Deputy Chance has since been joined by a team of capable deputies, including Lt. Bosco, Kylo, Bowden, and Dasher. Some deputy dogs have specific skills. For example, GiGi is the deputy’s animal abuse analyst, Mad Dog is an undercover operative, and the bloodhounds Maggie and Mercy search for missing children.
Cape Coral has their own patron deputy dog as well, named Prince. Prince, or “The Prince of Cape Coral” is a debonair poodle who is the team’s public relations officer. Who’s a good boy, representing his hometown? Prince is!
In fact, all these deputy dogs are good boys and girls, serving their communities. Detective Gunner is in good company.
Today, October 16th marks 27 years since a Fort Myers man was burned to death in his car in a remote part of rural east Lee County.
Although the murder of David Comparetto remains unsolved, Crime Stoppers is hopeful that someone in the know will finally come forward after all these years.
On October 16, 1993, 30-year old David Comparetto left his part-time job at a Fort Myers Publix store around 8:30 p.m. and was never heard from again. Later that night, his car was found on fire in east Lee County. Sadly, David’s body was found inside the trunk. From the very beginning, investigators have felt that the person or persons responsible for David’s murder may have frequented Mermaid’s strip club, where David was also known to spend time.
Now, as the 27th anniversary of David’s murder approaches, his family, investigators and Crime Stoppers are pleading with the community to finally identify David’s killer or killers.
“The answers are out there – they always have been,” said Trish Routte, Crime Stoppers Coordinator.
“For whatever reason, people who know who did this horrific thing to David have remained quiet all these years, and it’s time for the silence to come to an end. David’s family should not have to endure one more year without seeing justice served. His killer or killers do not deserve one more day of freedom and, most importantly, David needs to finally rest in peace.”
Anyone with information about the 1993 murder of David Comparetto is asked to call Crime Stoppers at 1-800-780-TIPS (8477). All callers will remain anonymous and will be eligible for a cash reward of up to $3,000.
On October 7, the Lee County Sheriff’s Office received a complaint regarding a dog with a rope embedded in its neck.
A local rescue learned about the situation and reached out to Lee County Domestic Animal Services. Due to the nature of the incident, LCDAS notified the Lee County Sheriff’s Office, and the Animal Cruelty Task Force assumed the investigation.
Detectives responded to the 800 Block of Andalusia Boulevard in Cape Coral and located the suspect, Robert Callahan (DOB 7/10/80).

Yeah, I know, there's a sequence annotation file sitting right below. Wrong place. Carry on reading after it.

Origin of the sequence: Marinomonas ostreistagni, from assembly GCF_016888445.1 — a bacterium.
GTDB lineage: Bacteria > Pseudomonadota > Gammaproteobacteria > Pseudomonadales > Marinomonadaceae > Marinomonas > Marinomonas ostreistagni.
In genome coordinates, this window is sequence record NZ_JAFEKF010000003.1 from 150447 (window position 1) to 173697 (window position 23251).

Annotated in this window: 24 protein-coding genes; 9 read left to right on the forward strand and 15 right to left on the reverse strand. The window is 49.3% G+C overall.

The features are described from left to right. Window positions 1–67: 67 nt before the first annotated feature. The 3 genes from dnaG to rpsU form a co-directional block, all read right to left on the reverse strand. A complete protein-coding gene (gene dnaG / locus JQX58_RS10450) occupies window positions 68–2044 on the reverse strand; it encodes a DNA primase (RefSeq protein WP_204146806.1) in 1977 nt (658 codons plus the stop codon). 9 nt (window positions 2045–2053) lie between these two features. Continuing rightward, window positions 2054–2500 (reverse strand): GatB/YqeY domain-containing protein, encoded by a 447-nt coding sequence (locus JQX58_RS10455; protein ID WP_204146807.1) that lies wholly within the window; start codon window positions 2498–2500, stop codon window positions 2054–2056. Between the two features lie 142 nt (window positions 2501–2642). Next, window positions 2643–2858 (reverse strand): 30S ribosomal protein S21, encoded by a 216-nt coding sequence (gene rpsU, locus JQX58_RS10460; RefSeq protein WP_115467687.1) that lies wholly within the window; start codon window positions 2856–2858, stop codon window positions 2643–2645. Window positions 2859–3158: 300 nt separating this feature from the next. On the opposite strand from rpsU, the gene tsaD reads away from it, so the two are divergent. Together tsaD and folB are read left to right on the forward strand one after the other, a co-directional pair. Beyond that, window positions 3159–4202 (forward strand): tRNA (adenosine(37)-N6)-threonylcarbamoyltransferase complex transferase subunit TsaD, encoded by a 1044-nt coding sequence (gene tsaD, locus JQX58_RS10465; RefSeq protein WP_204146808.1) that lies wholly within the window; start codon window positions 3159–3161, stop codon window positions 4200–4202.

Detectives learned that Callahan did not have a proper collar for his dog, Charlie, so he used a rope to tether him in the backyard. The rope caused a severe, gaping wound to the entire width of Charlie’s neck.
“This disgusting act against an animal has me outraged,” stated Sheriff Carmine Marceno. “This is exactly why my Animal Cruelty Task Force is in place.”
Charlie was taken to a local animal hospital, where he received surgery to close the large wound on his neck. A physical examination of Charlie revealed the animal was flea-ridden and extremely emaciated. The veterinarian stated the injuries were consistent with being kept on a rope outside for an extended period of time with no care.
Charlie is currently in recovery. Animal Cruelty Detectives established probable cause to arrest Callahan and charge him with aggravated animal cruelty.
“Callahan is right where he belongs – in the Lee County Jail,” stated Sheriff Carmine Marceno.
The Cape Coral Animal Shelter (CCAS) has announced that it will be partnering with the Lee County Sheriff’s Office (LCSO) to enroll select dogs in the Cell Dog Program. This important program gives shelter dogs a second chance and Lee County inmates the opportunity to learn from each other to create better lives for all involved. These dogs find a forever home along with learning basic obedience skills and Lee County inmates gain an educational program to better themselves
All dogs go through basic obedience training—sit and stay, housebreaking, crate training, leash-walking—all skills that will prepare them for adoption. Deputy First Class Scott Dunn and Deputy First Class Howard Hawkins, Cell Dog Program Coordinators, have been involved with the program since 2010. Both Deputies are certified Canine Good Citizen Evaluators, certified Dog Trainers through the Animal Behavioral College, and Canine Good Citizen Dog Safety Instructors.
The Animal Shelter opened its doors on March 19th and has since done over 400 adoptions.
“CCAS is excited to participate in this very important program. We believe all the animals entering our shelter deserve a second chance at a happy life. Some of these dogs have been through so much in their young lives. Finding structure, receiving human interaction, training, and unconditional love—it makes all the difference as they find their forever family and go home!” said JoAnn Elardo, President of the Cape Coral Animal Shelter Board of Directors.
In May, a dog named Bouncer arrived at CCAS. Bouncer was found as a puppy alongside a road in DeSoto County, left in a bag to suffocate. He was rescued by a DeSoto County Sheriff and held for months as part of a criminal investigation.
According to Liz McCauley, Executive Director, “By the time he came to us at nine months old, he was a puppy in a very big, strong body. He had no training but the sweetest personality. He was a handful!” Fortunately, he has spent the last few months in the Cell Dog training program and has made great progress. He requires a very specific home, but with the guidance of his trainers and CCAS, he is ready for parole.
Today Amos and Sam are “going to jail” to hone their skills and help them get adopted. All dogs in the cell dog program will be available for adoption to qualified homes at any time.